The specific mechanisms that are the causes of tracheomalacia are unknown but are being researched. In tracheomalacia, the rigid cartilage that forms the windpipe, or trachea, becomes weak and “floppy”. The flaccid walls collapse more than normal during breathing, causing various respiratory problems and increasing complications arising from infections
What Causes Tracheomalacia?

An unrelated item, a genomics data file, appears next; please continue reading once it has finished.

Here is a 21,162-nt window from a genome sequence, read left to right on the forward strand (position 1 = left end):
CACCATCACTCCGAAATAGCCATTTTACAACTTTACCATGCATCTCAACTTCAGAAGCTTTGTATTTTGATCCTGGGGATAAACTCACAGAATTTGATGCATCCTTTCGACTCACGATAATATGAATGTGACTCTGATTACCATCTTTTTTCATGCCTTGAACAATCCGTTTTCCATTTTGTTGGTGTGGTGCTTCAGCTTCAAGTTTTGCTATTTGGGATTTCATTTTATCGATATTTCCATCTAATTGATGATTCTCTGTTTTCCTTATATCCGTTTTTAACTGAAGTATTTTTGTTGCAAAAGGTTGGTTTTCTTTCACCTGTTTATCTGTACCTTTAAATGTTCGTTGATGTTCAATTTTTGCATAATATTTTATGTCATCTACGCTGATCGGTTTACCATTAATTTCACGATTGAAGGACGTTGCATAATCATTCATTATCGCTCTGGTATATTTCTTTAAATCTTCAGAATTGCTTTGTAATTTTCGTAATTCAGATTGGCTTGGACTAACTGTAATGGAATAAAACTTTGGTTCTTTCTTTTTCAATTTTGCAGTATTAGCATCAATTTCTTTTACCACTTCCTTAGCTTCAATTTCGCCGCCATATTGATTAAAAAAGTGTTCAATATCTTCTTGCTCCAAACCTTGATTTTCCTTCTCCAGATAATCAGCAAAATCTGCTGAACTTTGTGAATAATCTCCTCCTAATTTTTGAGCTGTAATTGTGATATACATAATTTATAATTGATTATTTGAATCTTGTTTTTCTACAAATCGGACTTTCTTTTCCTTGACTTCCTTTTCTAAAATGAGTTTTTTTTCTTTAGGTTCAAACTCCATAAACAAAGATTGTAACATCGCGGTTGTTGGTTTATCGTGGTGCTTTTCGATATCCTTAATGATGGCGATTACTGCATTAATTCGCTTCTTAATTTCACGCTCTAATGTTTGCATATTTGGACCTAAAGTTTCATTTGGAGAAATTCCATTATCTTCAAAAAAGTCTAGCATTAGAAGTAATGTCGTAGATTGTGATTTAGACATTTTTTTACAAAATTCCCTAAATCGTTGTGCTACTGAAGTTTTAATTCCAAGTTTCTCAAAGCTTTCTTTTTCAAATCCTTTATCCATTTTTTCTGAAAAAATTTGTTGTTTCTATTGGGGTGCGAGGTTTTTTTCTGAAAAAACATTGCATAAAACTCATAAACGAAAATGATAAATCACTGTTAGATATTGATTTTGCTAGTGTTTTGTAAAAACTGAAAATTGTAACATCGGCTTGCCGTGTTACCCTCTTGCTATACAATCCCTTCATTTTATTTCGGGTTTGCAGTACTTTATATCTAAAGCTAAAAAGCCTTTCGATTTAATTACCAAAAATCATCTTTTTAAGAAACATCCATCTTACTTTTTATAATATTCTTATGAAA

Some babies are born with the cartilage of the trachea being weak, known as congenital tracheomalacia. A breakdown of the windpipe cartilage after birth is referred to as acquired, or secondary, tracheomalacia. It may occur as a result of large blood vessels putting pressure on the airway, complications from surgery for tracheo-esphagela fistula or esophageal atresia, or from extended use of a breathing tube.